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How Sports Talk Radio Navigates The Coronavirus Pandemic


If it weren't for the pandemic, the NBA playoffs would have just started, baseball would be in full swing and NASCAR's GEICO 500 would have just crowned a new champion. But none of those things have happened. So what do you talk about when it's your job to talk about sports? Here's commentator Mike Pesca.

MIKE PESCA, BYLINE: Downstream from every unpitched baseball and every unswished jump shot are a normally hearty band of critics, clowns and town criers, the sports radio talk show hosts. There are no sports, but there are still radio stations that call themselves sports talk, a situation that has driven some to the breaking point. A few days ago, an exasperated Dan Le Batard let his ESPN radio co-host know that their home studio setups weren't providing the seamless broadcasting experience he was hoping for.


DAN LE BATARD: Trying to do the show in the modern age with no sport...


LE BATARD: ...And doing it with (laughter) - and I'm trying to...


LE BATARD: ...Do a radio show. The dog understands how to help me better than either one of you do.

PESCA: That's one mode of communication. But sports talk radio has pivoted not completely but profoundly to coronavirus. Paul Finebaum, the dean of Southeastern Conference football sports yakkers, has mentioned asymptomatic carriers and serology as much as he's mentioned strong safeties these last few weeks. In New York City, WFAN's Mike Francesa is holding local and national officials to account as he once would to a flailing general manager who blew a draft pick.


MIKE FRANCESA: We don't have a testing program yet. We all know it. But we don't own up to it. We can't own up to it because you know what? If the president ever owned up to it, he would get slaughtered. And he knows that because that's the way they're playing this game right now.

PESCA: In the world of podcasts, some sports talkers have gone entirely coronavirus. Nate Duncan and Ben Taylor are both NBA podcasters who look at the league from a more cerebral, statistics-driven perspective. They haven't halted their respective hoops podcasts, but they've added another one called "COVID Daily News." Old topic, true shooting percentage - new, infection rate. Taylor says communicating sometimes arcane statistics to an audience that is eager and invested but not necessarily expert is exactly what's needed in the pandemic.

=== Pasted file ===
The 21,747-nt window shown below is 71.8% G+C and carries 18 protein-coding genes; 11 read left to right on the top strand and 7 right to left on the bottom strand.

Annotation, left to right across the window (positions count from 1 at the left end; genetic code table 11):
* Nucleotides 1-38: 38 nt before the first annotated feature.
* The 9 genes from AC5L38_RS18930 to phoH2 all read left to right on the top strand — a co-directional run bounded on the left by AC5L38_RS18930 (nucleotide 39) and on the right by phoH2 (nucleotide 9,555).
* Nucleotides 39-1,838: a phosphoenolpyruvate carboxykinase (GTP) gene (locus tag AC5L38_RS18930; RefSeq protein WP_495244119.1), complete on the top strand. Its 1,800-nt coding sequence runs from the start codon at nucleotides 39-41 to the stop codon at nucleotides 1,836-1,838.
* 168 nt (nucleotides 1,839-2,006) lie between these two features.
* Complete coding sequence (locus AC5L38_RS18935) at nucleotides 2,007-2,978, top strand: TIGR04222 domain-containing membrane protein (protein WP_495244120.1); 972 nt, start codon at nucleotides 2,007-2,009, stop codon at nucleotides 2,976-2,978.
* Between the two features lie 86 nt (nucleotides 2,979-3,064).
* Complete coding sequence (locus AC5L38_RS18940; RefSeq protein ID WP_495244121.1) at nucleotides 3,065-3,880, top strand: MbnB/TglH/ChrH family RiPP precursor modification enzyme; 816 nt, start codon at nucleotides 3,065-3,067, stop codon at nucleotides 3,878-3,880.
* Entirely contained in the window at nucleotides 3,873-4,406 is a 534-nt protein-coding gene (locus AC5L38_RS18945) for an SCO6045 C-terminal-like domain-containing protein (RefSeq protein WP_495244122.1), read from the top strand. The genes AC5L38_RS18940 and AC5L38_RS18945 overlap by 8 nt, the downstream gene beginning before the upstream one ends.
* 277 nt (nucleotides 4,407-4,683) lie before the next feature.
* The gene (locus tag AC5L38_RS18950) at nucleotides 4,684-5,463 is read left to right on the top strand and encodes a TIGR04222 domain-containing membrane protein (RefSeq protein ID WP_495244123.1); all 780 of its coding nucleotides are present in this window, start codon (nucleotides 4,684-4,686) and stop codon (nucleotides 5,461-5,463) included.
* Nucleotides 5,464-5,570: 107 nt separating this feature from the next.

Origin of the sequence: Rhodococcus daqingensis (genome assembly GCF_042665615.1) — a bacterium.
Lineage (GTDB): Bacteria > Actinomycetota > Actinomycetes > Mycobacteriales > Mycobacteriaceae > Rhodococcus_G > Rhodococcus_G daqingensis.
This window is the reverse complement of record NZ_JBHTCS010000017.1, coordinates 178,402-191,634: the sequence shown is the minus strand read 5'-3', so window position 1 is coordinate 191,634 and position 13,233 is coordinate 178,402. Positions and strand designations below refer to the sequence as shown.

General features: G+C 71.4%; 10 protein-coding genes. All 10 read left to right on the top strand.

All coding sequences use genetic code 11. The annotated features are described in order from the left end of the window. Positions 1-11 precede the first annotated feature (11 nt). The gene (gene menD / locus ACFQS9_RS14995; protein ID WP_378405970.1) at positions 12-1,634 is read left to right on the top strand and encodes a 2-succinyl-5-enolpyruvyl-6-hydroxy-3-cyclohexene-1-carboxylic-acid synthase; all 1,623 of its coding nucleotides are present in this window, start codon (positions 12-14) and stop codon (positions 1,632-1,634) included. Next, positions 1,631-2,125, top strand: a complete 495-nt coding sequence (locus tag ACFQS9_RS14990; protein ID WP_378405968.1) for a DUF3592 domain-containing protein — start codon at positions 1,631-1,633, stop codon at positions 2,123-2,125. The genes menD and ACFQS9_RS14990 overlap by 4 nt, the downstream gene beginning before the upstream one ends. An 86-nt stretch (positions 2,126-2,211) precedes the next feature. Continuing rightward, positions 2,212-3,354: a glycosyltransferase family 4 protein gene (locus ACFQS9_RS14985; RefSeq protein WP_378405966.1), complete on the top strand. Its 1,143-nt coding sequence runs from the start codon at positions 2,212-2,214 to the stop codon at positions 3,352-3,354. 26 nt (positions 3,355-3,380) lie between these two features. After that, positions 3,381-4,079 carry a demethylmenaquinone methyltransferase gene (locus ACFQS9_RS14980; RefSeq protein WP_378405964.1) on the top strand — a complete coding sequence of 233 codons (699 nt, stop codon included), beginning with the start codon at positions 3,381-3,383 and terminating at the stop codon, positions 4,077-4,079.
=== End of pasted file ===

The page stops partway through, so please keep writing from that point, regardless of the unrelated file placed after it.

BEN TAYLOR: Years and years of vetting ideas and having conversations and getting different points of feedback, sort of shaping the way you present something in sports that's easy for people to digest - I think that translates really well into a real-time hectic, chaotic, potentially politically charged situation.

PESCA: That's obviously one reason sports talk and coronavirus talk are a good match. The hosts are good communicators, statistics play a key role in explaining what's going on and judgments - sometimes harsh ones - about leadership are a sports talk host's stock and trade. So when Mike Francesa offers up an opinion like this about an elected official...


FRANCESA: If you're always trying to dodge the blame and always trying to blame someone else, it's hard to lead. And right now, we need someone to lead.

PESCA: That's a familiar frame to most sports fans. It's easy for them to apply it to politicians in a crisis. This gets to the biggest reason why sports talk fits with coronavirus analysis - the audience. Unlike political junkies, who may have an unshakable belief in their team's supremacy, fans of sports teams must ultimately acknowledge that a victory goes in one column and a defeat in another. Of course, the losses during a pandemic are counted in deaths, and the wins don't result in trophies but treatments. Still, the basic psychology is the same. Whether in sports or this pandemic, people need a shared space to vent, ponder, discuss and rage.


INSKEEP: Commentator Mike Pesca hosts Slate's daily podcast "The Gist" and never runs out of things to talk about. Transcript provided by NPR, Copyright NPR.

Mike Pesca first reached the airwaves as a 10-year-old caller to a New York Jets-themed radio show and has since been able to parlay his interests in sports coverage as a National Desk correspondent for NPR based in New York City.